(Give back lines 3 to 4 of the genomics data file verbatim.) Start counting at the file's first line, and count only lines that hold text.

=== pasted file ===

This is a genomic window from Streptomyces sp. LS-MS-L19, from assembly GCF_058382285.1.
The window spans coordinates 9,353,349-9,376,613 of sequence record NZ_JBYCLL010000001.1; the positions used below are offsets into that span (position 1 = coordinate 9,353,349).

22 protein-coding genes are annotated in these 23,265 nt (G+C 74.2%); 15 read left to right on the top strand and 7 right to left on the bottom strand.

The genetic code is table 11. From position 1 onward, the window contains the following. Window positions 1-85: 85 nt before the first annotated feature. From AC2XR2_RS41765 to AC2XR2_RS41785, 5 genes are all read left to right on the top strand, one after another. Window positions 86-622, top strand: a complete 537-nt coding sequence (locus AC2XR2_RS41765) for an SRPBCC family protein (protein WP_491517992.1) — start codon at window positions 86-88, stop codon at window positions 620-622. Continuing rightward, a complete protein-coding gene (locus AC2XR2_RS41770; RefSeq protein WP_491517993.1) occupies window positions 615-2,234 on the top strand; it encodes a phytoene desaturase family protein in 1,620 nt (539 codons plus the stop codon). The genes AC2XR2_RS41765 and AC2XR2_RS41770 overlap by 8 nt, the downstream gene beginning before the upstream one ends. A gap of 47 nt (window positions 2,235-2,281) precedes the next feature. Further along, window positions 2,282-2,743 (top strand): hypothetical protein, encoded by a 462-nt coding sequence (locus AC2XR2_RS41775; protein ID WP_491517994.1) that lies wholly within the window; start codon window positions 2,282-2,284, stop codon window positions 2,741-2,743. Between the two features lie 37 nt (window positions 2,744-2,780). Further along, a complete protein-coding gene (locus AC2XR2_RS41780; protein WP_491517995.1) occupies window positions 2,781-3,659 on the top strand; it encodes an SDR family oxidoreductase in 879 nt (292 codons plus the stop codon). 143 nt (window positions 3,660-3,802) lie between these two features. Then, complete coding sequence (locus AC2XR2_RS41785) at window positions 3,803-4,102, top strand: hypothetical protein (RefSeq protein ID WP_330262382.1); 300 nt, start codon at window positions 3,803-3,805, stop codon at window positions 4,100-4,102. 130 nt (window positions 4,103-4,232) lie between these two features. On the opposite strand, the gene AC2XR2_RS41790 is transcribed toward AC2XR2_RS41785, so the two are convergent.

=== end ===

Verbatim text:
22 protein-coding genes are annotated in these 23,265 nt (G+C 74.2%); 15 read left to right on the top strand and 7 right to left on the bottom strand.

The genetic code is table 11. From position 1 onward, the window contains the following. Window positions 1-85: 85 nt before the first annotated feature. From AC2XR2_RS41765 to AC2XR2_RS41785, 5 genes are all read left to right on the top strand, one after another. Window positions 86-622, top strand: a complete 537-nt coding sequence (locus AC2XR2_RS41765) for an SRPBCC family protein (protein WP_491517992.1) — start codon at window positions 86-88, stop codon at window positions 620-622. Continuing rightward, a complete protein-coding gene (locus AC2XR2_RS41770; RefSeq protein WP_491517993.1) occupies window positions 615-2,234 on the top strand; it encodes a phytoene desaturase family protein in 1,620 nt (539 codons plus the stop codon). The genes AC2XR2_RS41765 and AC2XR2_RS41770 overlap by 8 nt, the downstream gene beginning before the upstream one ends. A gap of 47 nt (window positions 2,235-2,281) precedes the next feature. Further along, window positions 2,282-2,743 (top strand): hypothetical protein, encoded by a 462-nt coding sequence (locus AC2XR2_RS41775; protein ID WP_491517994.1) that lies wholly within the window; start codon window positions 2,282-2,284, stop codon window positions 2,741-2,743. Between the two features lie 37 nt (window positions 2,744-2,780). Further along, a complete protein-coding gene (locus AC2XR2_RS41780; protein WP_491517995.1) occupies window positions 2,781-3,659 on the top strand; it encodes an SDR family oxidoreductase in 879 nt (292 codons plus the stop codon). 143 nt (window positions 3,660-3,802) lie between these two features. Then, complete coding sequence (locus AC2XR2_RS41785) at window positions 3,803-4,102, top strand: hypothetical protein (RefSeq protein ID WP_330262382.1); 300 nt, start codon at window positions 3,803-3,805, stop codon at window positions 4,100-4,102. 130 nt (window positions 4,103-4,232) lie between these two features. On the opposite strand, the gene AC2XR2_RS41790 is transcribed toward AC2XR2_RS41785, so the two are convergent.